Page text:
When something seems off with your menstrual cycle, or you experience distressing abdominal or pelvic symptoms, your mind may go to scary places. Two conditions that may strike women are ovarian cysts and ovarian cancer. While you may not give your ovaries much thought, any changes in their normal functioning may cause you alarm. Knowing the difference between these two conditions can help you recognize an issue if it ever occurs.
9. Ovarian Cyst
According to the Office on Women’s Health, ovarian cysts are usually harmless, fluid-filled sacs that may form on the ovaries during ovulation. Many ovarian cysts cause no symptoms and resolve on their own within three months. The two most common types of ovarian cysts are follicle cysts and corpus luteum cysts. Follicle cysts form when the follicle containing an egg continues to grow instead of bursting and releasing an egg. Meanwhile, corpus luteum cysts occur when the follicle releases the egg and, instead of disintegrating, fills with fluid.
8. Ovarian Cyst Symptoms
Most women never realize their ovaries contain cysts, as these benign growths resolve on their own. However, there are times when a cyst grows to such a size that it causes pain and irritation. Symptoms of an ovarian cyst may include abdominal pain, a feeling of pressure or heaviness in your abdominal area, and bloating. The Mayo Clinic advises contacting your physician if you experience sudden, severe abdominal pain accompanied by fever, nausea, or vomiting. These symptoms may indicate that a cyst has ruptured or broken open.
7. Ovarian Cyst Treatment
Treatment for an ovarian cyst depends on the size and location of the cyst, as well as the severity of your symptoms. In some cases, your doctor may suggest waiting out the cyst to see if it will go away on its own. While hormone medications will not banish an existing cyst, your physician may recommend drugs such as oral contraceptives to prevent the formation of new cysts. If a cyst is unusually large, persistent, or painful, your doctor may advise having the growth surgically removed.
6. Ovarian Cyst Complications
While most ovarian cysts cause no lasting problems, excessively large cysts can cause harm. If a cyst continues to grow and eventually ruptures, you may experience sharp pain in the abdominal or pelvic area. In some cases, a ruptured cyst may result in excessive bleeding or a loss of fluids. This may then trigger a drop in blood pressure. According to Cedars-Sinai, it is rare but possible for an ovarian cyst to cause a twisting of the fallopian tube. This twisting is known as torsion and can prevent proper blood flow to the ovary.
5. Ovarian Cancer
Ovarian cancer occurs when abnormal cells in the ovary go haywire and form cancerous tumors. Unlike benign cysts, these tumors require immediate medical treatment to prevent the cancer from spreading to other organs. According to the American Cancer Society, there are three types of ovarian tumors. The first type of tumor is an epithelial tumor that forms on the outside of the ovary. Meanwhile, the second type of tumor is a stromal tumor that grows in the tissues that produce female hormones. Lastly, germ cell tumors are rare tumors that form in the cells that produce the eggs.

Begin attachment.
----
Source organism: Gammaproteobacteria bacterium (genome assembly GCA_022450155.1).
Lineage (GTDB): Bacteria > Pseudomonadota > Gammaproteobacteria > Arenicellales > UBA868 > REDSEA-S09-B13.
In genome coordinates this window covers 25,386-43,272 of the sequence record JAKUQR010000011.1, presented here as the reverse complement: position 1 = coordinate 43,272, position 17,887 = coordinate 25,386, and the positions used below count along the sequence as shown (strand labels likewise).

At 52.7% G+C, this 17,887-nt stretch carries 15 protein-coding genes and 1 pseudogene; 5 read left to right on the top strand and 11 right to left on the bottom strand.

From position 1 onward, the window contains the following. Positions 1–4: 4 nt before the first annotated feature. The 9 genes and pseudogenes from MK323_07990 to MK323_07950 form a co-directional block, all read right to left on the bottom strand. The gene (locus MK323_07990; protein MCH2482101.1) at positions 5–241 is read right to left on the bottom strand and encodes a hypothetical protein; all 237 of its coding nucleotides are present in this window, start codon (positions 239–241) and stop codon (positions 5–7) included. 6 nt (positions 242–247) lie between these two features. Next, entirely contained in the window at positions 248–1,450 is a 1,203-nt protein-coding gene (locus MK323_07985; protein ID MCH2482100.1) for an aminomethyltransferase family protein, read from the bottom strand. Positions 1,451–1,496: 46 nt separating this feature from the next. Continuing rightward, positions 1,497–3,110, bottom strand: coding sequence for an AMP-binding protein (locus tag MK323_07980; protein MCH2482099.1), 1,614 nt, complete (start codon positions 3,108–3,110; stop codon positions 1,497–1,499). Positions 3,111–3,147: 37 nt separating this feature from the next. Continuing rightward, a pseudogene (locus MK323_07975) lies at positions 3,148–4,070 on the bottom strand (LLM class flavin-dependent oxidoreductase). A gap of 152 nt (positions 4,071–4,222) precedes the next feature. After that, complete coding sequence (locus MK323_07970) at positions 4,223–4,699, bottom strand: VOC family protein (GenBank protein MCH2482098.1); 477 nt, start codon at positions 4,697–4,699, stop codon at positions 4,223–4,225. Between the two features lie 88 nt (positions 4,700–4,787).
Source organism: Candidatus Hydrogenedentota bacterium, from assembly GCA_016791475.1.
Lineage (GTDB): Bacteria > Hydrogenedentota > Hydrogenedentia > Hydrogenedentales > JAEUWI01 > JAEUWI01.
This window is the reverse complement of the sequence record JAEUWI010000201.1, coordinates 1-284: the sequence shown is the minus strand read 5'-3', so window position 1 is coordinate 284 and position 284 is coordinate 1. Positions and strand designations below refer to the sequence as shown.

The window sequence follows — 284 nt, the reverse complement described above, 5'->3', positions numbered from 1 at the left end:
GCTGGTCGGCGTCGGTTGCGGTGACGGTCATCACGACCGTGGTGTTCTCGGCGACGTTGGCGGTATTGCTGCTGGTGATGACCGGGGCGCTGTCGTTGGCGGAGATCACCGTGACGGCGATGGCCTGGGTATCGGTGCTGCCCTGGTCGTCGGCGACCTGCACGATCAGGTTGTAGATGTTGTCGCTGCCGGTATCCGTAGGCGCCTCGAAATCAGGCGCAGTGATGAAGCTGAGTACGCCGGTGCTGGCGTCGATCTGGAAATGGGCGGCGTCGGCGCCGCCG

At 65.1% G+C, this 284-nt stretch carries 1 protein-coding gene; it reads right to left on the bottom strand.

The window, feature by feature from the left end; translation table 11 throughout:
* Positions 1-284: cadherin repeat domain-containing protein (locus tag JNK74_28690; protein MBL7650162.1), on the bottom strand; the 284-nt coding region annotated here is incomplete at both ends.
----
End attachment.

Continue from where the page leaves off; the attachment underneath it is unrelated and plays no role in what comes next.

4. Ovarian Cancer Symptoms
Signs of ovarian cancer are similar to those of an ovarian cyst. Early signs of ovarian cancer may include bloating, abdominal pain, feelings of pressure or fullness in the abdomen, and frequent urination. These symptoms tend to be more severe or more persistent than those related to ovarian cysts. Other symptoms may include extreme fatigue or weariness, indigestion, back pain, and painful sex. Changes in your menstrual cycle, such as unusually heavy bleeding or new irregularities in your period can be an indication of ovarian cancer. It is critical to contact your physician if you experience such symptoms.
3. Ovarian Cancer Diagnosis
Yearly pelvic exams allow your doctor to check the size and shape of your uterus and note any changes or abnormalities. Unfortunately, ovarian cysts are often undetectable. If you experience symptoms of ovarian cancer, your doctor will start out by taking your history. Your physician will probably utilize imaging tests such as ultrasounds or CT scans to visualize your ovaries. Additionally, your doctor may order blood tests to check your blood counts and look for tumor markers. A biopsy taken during surgery can definitively diagnose this condition.
2. Ovarian Cancer Treatment
Some ovarian cancers are susceptible to local treatments, such as surgical removal or radiation. Others may require systemic treatment such as chemotherapy, hormone or hormone-blocking therapies, or targeted therapies. The American Cancer Society points out the differences between traditional chemotherapy and targeted therapies. The difference is that the targeted therapies do not attack normal, healthy cells as well as cancerous ones. Bevacizumab is a therapy that starves ovarian cancer tumors by affecting their blood supply. Meanwhile, PARP-inhibitors such as olaparib interfere with the DNA in ovarian cancer cells.
1. Ovarian Cancer Prognosis
As with any type of cancer, early intervention increases your long-term survival rate. According to the Ovarian Cancer Research Alliance, around 46% of women with ovarian cancer are alive five years following their diagnosis. When the cancer is caught in the earliest stages, before it has had a chance to spread, that number increases to around 90%. Younger women typically have a better survival rate than those diagnosed after the age of 65. Visiting your gynecologist on a yearly basis and paying attention to warning signs can help you catch signs of cancer early.